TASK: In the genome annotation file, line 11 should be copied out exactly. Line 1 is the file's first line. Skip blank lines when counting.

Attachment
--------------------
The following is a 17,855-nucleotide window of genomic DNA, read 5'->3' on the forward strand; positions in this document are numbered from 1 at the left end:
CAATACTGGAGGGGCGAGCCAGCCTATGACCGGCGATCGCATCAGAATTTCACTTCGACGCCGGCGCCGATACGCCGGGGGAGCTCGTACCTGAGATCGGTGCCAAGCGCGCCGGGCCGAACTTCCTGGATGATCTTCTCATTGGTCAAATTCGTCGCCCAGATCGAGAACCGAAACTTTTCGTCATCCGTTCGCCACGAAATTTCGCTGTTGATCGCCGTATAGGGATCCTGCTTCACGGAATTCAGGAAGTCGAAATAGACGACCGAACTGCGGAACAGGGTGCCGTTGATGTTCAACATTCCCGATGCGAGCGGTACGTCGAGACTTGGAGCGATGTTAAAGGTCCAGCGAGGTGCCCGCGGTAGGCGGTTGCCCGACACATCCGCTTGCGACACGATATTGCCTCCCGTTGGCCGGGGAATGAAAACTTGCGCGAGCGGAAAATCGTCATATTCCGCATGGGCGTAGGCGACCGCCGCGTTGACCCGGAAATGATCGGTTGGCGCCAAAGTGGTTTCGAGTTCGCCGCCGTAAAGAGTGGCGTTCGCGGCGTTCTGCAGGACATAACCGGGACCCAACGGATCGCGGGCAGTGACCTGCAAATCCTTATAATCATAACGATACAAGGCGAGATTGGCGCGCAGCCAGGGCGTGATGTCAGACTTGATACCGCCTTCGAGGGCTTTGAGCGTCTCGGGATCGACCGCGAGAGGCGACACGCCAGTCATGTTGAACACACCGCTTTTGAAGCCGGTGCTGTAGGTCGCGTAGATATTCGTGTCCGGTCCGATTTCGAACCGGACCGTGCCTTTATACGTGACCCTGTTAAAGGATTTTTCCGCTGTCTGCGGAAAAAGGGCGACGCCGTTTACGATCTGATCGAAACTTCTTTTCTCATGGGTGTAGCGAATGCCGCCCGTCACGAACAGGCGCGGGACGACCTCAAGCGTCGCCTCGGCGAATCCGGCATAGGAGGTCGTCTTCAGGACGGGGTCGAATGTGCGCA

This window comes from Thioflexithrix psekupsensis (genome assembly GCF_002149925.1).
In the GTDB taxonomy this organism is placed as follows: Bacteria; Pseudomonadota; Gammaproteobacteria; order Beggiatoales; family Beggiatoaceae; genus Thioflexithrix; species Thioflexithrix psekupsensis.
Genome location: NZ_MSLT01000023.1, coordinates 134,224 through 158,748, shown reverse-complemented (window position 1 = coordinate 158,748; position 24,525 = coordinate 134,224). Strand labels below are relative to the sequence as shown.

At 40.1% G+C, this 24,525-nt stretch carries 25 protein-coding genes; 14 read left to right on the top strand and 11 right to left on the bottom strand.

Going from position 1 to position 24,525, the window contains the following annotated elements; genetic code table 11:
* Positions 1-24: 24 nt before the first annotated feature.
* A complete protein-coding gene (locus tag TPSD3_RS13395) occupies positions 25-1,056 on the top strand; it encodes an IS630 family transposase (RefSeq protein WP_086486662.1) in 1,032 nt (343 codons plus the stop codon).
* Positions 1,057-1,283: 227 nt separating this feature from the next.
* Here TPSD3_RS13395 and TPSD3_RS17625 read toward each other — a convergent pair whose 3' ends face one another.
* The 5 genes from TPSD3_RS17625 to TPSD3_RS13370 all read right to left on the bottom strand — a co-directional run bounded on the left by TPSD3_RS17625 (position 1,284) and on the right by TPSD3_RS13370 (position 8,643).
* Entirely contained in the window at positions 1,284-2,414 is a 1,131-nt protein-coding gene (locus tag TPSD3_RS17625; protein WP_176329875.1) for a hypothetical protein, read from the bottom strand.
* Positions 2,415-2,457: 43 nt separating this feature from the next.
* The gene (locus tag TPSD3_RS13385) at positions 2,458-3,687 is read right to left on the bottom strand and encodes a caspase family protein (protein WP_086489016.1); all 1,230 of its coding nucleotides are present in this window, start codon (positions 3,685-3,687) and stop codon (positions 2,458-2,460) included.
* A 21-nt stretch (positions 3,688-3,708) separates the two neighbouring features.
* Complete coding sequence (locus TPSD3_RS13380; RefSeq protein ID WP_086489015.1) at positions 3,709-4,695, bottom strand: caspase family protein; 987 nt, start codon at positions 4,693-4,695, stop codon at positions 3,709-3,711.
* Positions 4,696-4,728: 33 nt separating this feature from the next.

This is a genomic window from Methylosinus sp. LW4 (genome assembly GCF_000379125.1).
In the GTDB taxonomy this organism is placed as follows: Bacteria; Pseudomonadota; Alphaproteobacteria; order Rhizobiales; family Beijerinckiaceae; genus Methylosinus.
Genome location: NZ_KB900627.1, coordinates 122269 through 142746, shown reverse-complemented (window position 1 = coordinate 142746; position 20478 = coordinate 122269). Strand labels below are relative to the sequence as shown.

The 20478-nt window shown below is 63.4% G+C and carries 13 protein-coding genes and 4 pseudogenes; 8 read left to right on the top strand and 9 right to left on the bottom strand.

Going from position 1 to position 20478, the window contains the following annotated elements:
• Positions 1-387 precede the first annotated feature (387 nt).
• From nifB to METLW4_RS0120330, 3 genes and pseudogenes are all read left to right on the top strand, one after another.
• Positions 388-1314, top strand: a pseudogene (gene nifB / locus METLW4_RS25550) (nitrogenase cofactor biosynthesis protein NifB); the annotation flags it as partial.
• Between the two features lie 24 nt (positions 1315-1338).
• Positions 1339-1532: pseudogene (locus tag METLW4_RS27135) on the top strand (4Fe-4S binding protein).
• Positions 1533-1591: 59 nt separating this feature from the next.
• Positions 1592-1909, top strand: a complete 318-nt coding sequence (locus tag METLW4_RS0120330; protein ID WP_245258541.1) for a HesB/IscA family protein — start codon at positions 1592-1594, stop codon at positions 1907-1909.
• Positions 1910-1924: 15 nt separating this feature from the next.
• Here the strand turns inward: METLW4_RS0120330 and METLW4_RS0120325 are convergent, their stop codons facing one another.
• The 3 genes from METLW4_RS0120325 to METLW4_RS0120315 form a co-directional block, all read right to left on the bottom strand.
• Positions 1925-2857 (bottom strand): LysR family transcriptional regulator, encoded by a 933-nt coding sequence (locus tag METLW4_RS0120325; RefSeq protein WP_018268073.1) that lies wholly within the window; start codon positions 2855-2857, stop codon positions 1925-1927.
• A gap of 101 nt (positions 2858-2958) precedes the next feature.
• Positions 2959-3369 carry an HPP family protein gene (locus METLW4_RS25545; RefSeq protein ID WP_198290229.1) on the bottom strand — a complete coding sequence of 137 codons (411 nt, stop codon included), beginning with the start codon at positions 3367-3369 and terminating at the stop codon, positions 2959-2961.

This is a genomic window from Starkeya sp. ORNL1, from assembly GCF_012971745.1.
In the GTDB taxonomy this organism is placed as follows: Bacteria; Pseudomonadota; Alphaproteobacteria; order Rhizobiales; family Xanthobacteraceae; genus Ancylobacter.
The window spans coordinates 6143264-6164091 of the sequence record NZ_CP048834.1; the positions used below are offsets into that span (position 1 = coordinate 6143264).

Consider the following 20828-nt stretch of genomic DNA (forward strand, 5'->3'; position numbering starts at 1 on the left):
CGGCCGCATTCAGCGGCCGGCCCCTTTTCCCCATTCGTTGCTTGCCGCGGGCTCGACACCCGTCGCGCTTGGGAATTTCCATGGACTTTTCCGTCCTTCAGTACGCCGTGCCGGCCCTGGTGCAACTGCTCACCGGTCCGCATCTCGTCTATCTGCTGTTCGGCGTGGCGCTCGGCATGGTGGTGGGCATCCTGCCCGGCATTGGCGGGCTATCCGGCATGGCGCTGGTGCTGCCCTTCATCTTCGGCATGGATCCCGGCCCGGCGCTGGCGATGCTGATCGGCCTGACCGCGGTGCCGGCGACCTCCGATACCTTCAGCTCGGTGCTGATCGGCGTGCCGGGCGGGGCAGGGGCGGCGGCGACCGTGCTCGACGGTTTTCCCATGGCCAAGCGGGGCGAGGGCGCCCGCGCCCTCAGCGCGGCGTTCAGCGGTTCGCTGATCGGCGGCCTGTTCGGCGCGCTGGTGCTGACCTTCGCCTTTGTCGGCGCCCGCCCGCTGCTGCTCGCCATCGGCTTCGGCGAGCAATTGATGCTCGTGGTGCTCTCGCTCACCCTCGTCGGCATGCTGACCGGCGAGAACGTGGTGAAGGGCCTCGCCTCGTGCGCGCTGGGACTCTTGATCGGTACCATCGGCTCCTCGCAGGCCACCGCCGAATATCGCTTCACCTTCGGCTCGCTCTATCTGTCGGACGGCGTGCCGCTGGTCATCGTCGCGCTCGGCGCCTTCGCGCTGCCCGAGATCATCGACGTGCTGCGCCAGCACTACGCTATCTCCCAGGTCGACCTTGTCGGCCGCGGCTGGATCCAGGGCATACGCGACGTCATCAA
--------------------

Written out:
* Here TPSD3_RS13395 and TPSD3_RS17625 read toward each other — a convergent pair whose 3' ends face one another.